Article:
Follow the brown signs
“Uh-hu before you abuse, criticise and accuse walk a mile in my shoes” so sang Elvis…
I’ve been excited about the opening of the Empathy Museum since I first read about its crowd funding campaign in August (through Indiegogo). The concept of a pop-up museum in a shipping container resonated with me immediately, not just because I’m rather fond of hosting random exhibitions in shipping containers given the chance but also because the museum’s founder is Roman Krznaric, also a founder member of the innovative and life affirming School of Life in London and author of the book How To Find Fulfilling Work (a must-read for anyone struggling to find their place in the world, a 15 minute talk on which can also be found here). The real appeal of the Empathy Museum for me (apart from its fascinating subject, obviously) is the engaging and imaginative way the museum brings the concept of empathy to life. By inviting visitors to physically walk a mile in another person’s shoes while listening to a sound bite they themselves narrate immerses one in a life we would have had little or no understanding of before. A genius and amazingly lovely idea right?
This museum is an example of how Roman Krznaric uses philosophy, psychology, cultural thinking and conversation to unpick and understand the world around him, expressing his ideas in ways that challenge audiences to think differently and ultimately realise we are in control of our lives if only we brush aside perceived societal expectations and allow ourselves to truly be as we really are. He is not only fascinated by humanity and how we humans have arrived at where we are now but also about how we can action lasting positive changes in our societies by understanding the fundamentals of what makes us all tick.
On a rather more amateurish level I too am a profound ponderer of humanity. I find myself questioning even the smallest aspects of the world around me and pretty much all my actions are driven by the desire to find out more about the complex intricacies of human beings. It is this insatiable desire to understand humanity and the world which is at the very root of my motivation to randomly follow brown tourist signs. At first I billed this project as a fun way to spontaneously kill a few hours and discover cool places one might never have been to through the fun and engaging medium of noticing a brown sign. But over the years my project has become far more meaningful than just that. I’ve gradually come to understand that it is about exploring what it is to be human and delighting in the fascination, awe and wonder that comes when we learn new things, speak to inspiring people and have our minds expanded by new ideas and stories.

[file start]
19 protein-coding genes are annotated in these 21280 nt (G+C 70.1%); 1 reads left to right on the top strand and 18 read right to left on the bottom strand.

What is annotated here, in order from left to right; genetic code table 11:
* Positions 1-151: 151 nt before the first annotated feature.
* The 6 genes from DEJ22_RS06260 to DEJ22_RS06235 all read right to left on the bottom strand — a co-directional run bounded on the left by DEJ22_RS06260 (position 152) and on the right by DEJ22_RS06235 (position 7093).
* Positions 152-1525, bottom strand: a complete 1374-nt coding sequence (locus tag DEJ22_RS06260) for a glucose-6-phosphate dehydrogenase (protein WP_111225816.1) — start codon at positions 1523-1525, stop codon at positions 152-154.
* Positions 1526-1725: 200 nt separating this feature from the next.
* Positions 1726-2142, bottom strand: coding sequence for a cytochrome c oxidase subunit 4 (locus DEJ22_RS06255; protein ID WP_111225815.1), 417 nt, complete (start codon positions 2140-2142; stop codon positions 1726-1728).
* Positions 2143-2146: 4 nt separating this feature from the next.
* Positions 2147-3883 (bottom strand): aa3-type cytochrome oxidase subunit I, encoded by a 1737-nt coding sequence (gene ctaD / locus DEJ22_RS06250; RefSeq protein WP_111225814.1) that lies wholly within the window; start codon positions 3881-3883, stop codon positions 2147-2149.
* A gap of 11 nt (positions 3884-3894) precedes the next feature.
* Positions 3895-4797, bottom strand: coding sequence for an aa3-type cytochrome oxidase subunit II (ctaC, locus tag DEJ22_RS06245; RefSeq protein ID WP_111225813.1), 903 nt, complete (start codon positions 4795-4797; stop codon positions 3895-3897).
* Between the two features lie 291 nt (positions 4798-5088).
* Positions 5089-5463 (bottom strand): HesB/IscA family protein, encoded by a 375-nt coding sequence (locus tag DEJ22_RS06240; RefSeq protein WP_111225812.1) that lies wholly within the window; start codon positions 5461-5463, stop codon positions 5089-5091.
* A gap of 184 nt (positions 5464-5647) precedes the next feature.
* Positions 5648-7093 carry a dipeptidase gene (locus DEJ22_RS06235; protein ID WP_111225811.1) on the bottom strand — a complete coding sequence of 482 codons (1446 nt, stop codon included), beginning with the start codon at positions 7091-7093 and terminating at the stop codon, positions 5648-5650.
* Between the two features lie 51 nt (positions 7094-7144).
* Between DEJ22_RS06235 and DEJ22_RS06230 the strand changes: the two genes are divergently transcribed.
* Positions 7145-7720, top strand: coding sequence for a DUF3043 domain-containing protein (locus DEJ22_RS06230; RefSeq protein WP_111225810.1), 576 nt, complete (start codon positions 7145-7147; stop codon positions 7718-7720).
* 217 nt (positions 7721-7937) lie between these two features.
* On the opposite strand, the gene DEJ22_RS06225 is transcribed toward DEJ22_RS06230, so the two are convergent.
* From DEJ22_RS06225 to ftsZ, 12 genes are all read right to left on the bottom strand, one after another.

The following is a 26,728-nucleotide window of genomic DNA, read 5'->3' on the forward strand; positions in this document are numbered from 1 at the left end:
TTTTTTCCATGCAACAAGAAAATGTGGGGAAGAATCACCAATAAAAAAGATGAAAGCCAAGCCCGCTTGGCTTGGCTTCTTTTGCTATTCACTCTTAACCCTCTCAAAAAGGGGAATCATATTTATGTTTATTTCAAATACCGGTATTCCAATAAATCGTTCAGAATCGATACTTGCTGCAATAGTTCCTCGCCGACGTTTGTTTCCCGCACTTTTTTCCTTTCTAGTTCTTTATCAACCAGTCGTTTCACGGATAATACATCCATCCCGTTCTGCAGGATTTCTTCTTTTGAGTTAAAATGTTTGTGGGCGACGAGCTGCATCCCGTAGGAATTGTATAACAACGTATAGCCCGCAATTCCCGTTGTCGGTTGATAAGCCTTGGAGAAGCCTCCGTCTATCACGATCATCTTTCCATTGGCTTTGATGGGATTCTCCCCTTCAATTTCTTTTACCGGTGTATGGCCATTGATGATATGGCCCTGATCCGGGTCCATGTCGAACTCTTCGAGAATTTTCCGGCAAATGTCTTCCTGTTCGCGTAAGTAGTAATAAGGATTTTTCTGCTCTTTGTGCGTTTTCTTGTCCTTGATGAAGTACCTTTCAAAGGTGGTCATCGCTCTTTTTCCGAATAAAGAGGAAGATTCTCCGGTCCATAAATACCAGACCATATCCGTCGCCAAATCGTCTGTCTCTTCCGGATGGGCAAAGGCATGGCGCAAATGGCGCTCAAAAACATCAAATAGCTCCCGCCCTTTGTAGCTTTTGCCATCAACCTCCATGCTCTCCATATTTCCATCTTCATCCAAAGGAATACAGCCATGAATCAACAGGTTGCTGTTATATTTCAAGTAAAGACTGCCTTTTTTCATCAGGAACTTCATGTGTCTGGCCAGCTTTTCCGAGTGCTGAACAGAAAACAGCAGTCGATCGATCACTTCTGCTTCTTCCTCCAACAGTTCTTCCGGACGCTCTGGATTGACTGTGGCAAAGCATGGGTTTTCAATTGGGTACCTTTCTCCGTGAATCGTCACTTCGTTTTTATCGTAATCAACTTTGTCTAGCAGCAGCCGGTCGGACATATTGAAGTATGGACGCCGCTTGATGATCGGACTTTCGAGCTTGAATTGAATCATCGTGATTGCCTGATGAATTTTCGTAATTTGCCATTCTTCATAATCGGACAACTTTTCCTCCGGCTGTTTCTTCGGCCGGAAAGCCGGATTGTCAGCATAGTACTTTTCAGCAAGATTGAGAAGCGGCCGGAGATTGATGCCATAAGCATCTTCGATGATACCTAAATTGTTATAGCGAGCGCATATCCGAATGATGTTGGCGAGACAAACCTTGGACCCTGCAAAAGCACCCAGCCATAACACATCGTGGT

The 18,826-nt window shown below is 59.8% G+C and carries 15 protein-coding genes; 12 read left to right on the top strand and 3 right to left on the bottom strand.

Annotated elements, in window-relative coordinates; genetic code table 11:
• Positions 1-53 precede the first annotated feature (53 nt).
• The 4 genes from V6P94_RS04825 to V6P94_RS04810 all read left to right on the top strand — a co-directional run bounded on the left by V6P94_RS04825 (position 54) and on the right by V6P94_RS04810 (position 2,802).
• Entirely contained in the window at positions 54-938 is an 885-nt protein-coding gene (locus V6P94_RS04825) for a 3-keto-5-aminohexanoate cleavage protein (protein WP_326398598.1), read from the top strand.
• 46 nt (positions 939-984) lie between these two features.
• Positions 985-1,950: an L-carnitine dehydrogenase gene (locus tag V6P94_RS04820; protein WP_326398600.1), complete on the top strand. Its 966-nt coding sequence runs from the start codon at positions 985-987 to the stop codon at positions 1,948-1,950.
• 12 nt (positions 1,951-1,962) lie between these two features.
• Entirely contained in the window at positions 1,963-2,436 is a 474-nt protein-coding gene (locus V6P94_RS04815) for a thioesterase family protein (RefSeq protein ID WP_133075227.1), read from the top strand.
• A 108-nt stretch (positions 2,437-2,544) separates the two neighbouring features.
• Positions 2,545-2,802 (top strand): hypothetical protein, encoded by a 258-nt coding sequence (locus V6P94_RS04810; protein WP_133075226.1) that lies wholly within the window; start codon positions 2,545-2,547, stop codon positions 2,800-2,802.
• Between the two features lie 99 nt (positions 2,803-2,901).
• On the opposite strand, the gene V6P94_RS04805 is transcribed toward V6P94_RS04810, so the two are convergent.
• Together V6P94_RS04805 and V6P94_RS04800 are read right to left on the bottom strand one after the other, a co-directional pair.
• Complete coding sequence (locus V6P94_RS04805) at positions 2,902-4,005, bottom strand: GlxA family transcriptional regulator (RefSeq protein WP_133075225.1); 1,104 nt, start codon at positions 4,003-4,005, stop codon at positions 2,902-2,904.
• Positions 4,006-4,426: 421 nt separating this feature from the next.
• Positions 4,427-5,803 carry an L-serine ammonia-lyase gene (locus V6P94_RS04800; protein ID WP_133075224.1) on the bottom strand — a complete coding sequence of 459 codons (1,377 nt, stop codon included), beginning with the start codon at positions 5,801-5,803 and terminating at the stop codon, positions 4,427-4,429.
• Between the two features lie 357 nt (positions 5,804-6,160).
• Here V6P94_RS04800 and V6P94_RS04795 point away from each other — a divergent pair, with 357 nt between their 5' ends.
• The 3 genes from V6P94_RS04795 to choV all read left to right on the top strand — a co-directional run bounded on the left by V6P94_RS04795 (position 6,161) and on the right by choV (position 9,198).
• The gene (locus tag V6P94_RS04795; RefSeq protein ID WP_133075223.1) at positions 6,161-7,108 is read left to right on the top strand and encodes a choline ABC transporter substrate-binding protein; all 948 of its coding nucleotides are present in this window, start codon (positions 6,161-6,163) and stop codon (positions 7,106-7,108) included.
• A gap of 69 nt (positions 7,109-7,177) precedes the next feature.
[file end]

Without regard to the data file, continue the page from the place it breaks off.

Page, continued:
As a psychologist I am prone to asking “why?” a lot more than most tourism bloggers out there and thus have found it hard to fit neatly into the travel/tourism blog genre. Although my website sings the praises of randomly following brown tourist signs on the surface, underneath there is a complex web of “whys” that I am constantly seeking the answers to. It is simply not enough for me to find myself at a lighthouse, to climb to the top and admire the view, have a quick read about when it was built and bang out a post about my trip. Instead I find myself wanting to understand the motivations behind the building of lighthouses in the first place, what the existence of lighthouses say about how humans have adapted to the geography of our planet and whether the desire to build lighthouses to avert the deaths of fellow human beings is something unique to the human race, and if so what implications this has/will have over time (I know, all a bit deep for a quick blog right?). I can get home after a visit to a brown-signed destination and pour over these philosophical questions for hours, even days, all the while my bookshelves becoming heavy with new information on the most esoteric of subjects, ranging from the development of the monastic physic garden to germ warfare and the societal and economic effects of hop harvesting in Kent during Victorian times. Ultimately though it is through this questioning and research that I gain a better sense of understanding of the human psyche, which in turn calms my own pathologically inquiring mind.
This practice I put myself through does mean I don’t write many blogs about my visits any more. I’m not sure I’ve ever come up with any concrete answers to my questions (I definitely don’t profess to be an expert in finding the right answers) and compiling all the research into a readable blog would take weeks which, even when finished, would probably put off those only wanting a quick post about why they should take a trip to a lighthouse anyway.
But with the insights I glean from my constant research I debate theories and propose my own hypotheses in my head (and sometimes on the blog) about how we can ultimately live together better, this for me is the ultimate goal. It is why economics and politics have always been extremely difficult concepts for me to grasp, so much so that I deliberately studied them in a direct attempt to get a grip of them, but the lack of focus on the individual and what it is about being human that drives the bigger economic and political picture means the subjects just don’t resonate with me. In a long winded way I have come around to my point; the Empathy Museum and people like Roman Krznaric excite me because they explore the intricacies of the individual and other people too, which when applied in the real world will, I feel, make an enormous positive impact on how we can all live better together in our communities and indeed on a global scale.